The study was conducted by Douglas P. Olson, MD and Donna M. Windish, MD, MPH. The authors noted as “Background” in the study abstract that:
Hospital surveys indicate lack of patient awareness of diagnoses and treatments, yet physicians report they effectively communicate with patients. Gaps in understanding and communication could result in decreased quality of care. We sought to assess patient knowledge and perspectives of inpatient care and determine differences from physician assessments.
The results of the study were derived from two validated questionnaires given to inpatients treated by “house doctors” over a course of roughly eight months at one hospital.The corresponding doctors were also queried. Eighty-nine patients and 43 doctors participated.
The survey – which the authors note is limited by its reach (one institution), patient characteristics (older, indigent and less-educated than average), and general responses, rather than one-to-one-patient-physician comparisons – is published in the Archives of Internal Medicine.
The results? From the abstract:
- Only 18% of patients knew their main doctor by name.
- Sixty-seven per cent of doctors believed their patients knew them by name.
- Fifty-seven per cent of patients knew their diagnosis.
- Seventy-seven per cent of doctors believed their patients knew their diagnosis.
- Fifty-eight per cent of patients thought that physicians always explained things in a comprehensible way.
- Twenty-one per cent of doctors stated they always provided explanations of some kind.
- Sixty-six per cent of patients reported receiving a new medication in the hospital, 90% noted never being told of any adverse effects of these medications.
- Ninety-eight per cent of doctors stated that they at least sometimes discussed their patients’ fears and anxieties.
- Fifty-four per cent of patients said their doctors never did this.
Interestingly enough,the WSJ article notes that the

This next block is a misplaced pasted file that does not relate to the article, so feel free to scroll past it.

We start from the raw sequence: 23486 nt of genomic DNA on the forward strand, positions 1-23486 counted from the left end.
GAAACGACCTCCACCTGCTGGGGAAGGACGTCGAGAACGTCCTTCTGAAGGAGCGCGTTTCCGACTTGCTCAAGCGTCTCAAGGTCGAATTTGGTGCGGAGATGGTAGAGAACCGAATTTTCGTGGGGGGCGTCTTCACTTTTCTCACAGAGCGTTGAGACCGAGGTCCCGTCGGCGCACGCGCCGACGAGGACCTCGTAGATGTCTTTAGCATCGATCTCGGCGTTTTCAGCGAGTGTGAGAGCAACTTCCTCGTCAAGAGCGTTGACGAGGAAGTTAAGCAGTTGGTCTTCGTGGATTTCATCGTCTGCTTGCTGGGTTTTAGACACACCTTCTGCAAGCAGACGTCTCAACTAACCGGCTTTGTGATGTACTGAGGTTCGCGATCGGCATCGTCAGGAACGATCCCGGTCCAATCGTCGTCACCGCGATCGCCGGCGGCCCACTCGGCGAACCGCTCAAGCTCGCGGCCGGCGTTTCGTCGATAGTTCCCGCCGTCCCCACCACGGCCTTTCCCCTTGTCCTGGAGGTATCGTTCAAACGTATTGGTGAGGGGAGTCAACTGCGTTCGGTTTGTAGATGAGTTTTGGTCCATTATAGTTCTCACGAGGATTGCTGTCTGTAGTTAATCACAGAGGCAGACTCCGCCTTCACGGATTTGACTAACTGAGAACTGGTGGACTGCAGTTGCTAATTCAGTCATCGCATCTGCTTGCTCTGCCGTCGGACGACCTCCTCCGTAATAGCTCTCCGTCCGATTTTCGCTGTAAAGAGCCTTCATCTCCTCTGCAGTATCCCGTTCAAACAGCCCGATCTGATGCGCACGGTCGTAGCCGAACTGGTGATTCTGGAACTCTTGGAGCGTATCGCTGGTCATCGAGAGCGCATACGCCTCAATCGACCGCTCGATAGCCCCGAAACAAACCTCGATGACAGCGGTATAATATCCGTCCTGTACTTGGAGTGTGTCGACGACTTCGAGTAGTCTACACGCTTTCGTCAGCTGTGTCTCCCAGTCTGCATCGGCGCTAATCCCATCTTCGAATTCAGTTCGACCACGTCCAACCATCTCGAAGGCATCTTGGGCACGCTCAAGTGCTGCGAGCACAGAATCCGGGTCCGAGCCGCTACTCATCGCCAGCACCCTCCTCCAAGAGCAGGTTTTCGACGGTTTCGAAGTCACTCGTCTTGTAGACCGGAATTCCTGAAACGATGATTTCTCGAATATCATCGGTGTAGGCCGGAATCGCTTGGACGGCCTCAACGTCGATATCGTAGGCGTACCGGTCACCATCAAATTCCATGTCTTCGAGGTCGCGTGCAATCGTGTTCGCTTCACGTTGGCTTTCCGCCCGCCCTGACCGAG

responses didn’t significantly differ by sex, age, race, language or payment source, for the patients, or level and type of training, for the doctors.
Only 57% of patients knew their diagnosis? Which is to say that 43% did not? 90% not told of potential adverse reactions to new medication?
The study did not take into account the race or linguistic ability of the doctors– just level and type of training. Given the paucity of African American and Hispanic doctors, one wonders if one could have produced a significant number for doctor race and language. But we do know this– as stated above, the healthcare outcomes for racial and ethnic minorities is significantly worse than that of Whites. Is it far-fetched to think that cultural knowledge and linguistic ability– in a practice that requires communication– could lead to better outcomes? I have no belief that the HHS plan is the be all, cure all. But I think it’s a good step in the right direction.
Medpage Today offers the following quote: “Health disparities have burdened our country for too long,” said Assistant Secretary for Health Howard Koh, MD, MPH. “This plan reaffirms and revitalizes a national commitment to helping all persons reach their full health potential.”
Filed under: Cost Benefit Analysis, Cost Control, Drug Pricing, Drugs & Medical Devices, Economic Analysis of Health, Health Reform, HHS, Hospital Finances, Medicare, Medicare & Medicaid, Social Justice, Taxation
One rare point of elite consensus is that the US needs to reduce health care costs. Frightening graphs expose America as a spendthrift outlier. Before he decamped to Citigroup, the President’s OMB director warned about how important it was to “bend the cost curve.” The President’s opponents are even more passionate about austerity.